• No limit on how much an investor can invest
# Shareholders and Registration under 34 Act
  • Registration required if 2,000 holders of record of equity securities or 500 non-accredited holders
  • Registration required if 2,000 holders of record of equity securities
  • Limited marketing directly to known investors without “general solicitation” (pre-existing relationship)
  • No internet solicitation
  • Online intermediaries may be used
  • No limitations on solicitation,
  • Can be marketed over the internet, advertisements and social media
Eligible Issuers
  • Both SEC registered and private companies can use exemption (U.S. and foreign)
  • Both SEC registered and private companies can use exemption (U.S. and foreign)
Filing Requirement
  • File Form D with SEC not later than 15 days after first sale
  • File Form D before use of general solicitation
Restrictions on Resale
  • Restricted securities
  • Restricted securities
Blue Sky Exemption
  • No need to comply with state blue sky laws
  • No need to comply with state blue sky laws
SEC Review
  • No SEC review
  • No SEC review
Ongoing  Disclosure
  • None
  • None
“Bad Actor” Rules
  • Offering cannot be made if “Bad Actor” involved
  • Issuer must take “reasonable care” to exclude Bad Actors
  • Offering cannot be made if “Bad Actor” involved
  • Issuer must take “reasonable care” to exclude Bad Actors

Three Important Distinctions between Regulation D Rule 506(b) and Regulation D Rule 506(c):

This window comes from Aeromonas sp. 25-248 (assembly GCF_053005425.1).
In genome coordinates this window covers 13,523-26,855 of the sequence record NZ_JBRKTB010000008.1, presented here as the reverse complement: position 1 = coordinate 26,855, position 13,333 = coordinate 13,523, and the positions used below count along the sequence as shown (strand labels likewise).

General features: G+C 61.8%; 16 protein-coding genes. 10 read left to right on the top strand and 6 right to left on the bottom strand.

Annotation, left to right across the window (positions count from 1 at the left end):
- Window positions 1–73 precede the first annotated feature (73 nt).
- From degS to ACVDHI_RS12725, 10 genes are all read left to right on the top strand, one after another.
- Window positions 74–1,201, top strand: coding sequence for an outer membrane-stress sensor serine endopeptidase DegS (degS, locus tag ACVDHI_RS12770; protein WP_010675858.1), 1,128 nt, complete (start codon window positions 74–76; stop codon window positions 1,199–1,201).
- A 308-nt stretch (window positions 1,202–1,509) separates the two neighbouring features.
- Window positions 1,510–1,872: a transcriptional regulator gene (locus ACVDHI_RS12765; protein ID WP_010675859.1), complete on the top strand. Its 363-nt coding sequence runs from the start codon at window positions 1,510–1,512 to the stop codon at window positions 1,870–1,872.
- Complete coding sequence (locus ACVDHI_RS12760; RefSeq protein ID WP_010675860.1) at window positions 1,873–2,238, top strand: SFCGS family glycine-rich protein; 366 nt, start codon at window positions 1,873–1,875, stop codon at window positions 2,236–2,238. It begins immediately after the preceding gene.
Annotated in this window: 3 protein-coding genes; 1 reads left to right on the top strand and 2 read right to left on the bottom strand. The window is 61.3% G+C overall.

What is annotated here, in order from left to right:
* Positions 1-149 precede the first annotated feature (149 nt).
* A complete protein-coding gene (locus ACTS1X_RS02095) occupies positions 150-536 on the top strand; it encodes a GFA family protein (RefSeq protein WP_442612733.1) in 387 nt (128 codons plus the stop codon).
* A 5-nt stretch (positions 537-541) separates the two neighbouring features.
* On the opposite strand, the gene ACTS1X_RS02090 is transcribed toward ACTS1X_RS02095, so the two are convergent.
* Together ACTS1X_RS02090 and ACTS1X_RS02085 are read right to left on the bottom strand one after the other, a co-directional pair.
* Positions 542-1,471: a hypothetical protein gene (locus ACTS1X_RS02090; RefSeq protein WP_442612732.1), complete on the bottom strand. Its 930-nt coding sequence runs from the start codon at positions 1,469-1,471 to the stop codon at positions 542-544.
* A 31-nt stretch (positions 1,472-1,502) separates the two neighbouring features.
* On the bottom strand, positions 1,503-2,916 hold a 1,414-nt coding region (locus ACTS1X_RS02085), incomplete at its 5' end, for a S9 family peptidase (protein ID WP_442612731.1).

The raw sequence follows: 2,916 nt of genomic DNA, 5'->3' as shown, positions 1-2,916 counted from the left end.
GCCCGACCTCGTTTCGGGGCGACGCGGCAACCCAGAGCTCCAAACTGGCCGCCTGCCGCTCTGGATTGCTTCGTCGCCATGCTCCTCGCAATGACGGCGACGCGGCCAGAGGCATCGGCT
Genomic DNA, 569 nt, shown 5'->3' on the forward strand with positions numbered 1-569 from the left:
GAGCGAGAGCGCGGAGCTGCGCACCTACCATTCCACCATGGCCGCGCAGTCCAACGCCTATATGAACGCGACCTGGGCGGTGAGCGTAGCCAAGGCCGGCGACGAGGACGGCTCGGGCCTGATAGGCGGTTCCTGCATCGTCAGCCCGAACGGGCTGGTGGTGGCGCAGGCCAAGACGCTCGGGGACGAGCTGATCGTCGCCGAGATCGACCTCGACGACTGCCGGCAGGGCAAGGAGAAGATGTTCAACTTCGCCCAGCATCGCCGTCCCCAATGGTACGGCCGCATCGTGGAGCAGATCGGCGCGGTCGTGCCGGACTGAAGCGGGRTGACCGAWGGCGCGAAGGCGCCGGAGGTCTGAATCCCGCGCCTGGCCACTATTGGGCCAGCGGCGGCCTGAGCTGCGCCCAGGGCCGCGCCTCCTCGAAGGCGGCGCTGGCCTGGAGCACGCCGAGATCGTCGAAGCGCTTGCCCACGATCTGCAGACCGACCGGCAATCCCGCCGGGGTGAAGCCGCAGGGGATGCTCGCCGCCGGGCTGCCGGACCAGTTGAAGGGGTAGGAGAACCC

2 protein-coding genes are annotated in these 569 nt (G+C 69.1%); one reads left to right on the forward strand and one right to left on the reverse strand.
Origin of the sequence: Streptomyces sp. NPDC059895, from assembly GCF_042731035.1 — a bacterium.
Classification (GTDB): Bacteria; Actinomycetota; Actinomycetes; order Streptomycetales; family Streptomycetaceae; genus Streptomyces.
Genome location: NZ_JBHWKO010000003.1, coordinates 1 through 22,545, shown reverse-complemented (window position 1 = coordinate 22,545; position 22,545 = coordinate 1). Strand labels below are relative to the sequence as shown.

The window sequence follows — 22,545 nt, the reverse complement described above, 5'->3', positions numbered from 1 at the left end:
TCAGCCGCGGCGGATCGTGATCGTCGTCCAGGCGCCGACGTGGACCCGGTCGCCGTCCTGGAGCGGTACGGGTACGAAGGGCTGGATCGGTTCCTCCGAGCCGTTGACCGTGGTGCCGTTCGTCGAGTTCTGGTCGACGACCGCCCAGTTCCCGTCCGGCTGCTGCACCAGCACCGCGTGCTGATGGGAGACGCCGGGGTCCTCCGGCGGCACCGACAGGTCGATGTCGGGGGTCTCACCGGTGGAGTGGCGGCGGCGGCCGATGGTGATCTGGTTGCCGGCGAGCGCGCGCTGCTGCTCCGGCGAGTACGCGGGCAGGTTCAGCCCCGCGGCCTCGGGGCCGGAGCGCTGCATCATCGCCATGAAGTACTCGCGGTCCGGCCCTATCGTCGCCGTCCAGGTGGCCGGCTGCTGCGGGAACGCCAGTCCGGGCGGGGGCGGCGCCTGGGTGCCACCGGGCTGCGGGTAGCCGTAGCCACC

1. If all the investors are accredited, there is no difference between Rule 506(b) and Rule 506(c). If there is even one non-accredited investor in a Rule 506(b) offering the issuer must provide a lot more information.
  2. In a Rule 506(b) offering you can advertise only the brand, however in a Rule 506(c) offering you can advertise the deal.

    An issuer undertaking a 506(b) offering can use their website to attract investors who sign up and go through a know your customer process following SEC guidelines.

    This involves having the investor complete questionnaires, speaking with the investor on the phone a couple times, learning about his or her experience and knowledge investing – in essence developing a relationship. Then, and only then, can should the issuer show the investor actual investments.

    In contrast, a website offering investments under Rule 506(c) can show actual investments to everyone visiting the website.
  3. In a Rule 506(b) offering, the issuer may take the investor’s word that he, she, or it is accredited, unless the issuer has reason to believe the investor is not being truthful.  In a Rule 506(c) offering, the issuer must take reasonable steps to verify that every investor is accredited.

    The Securities and Exchange Commission’s regulations allow an issuer to rely on primary documents from an investor like tax returns, brokerage statements, or W-2s, but they also allow the issuer to rely on a letter from the investor’s lawyer, accountant or broker.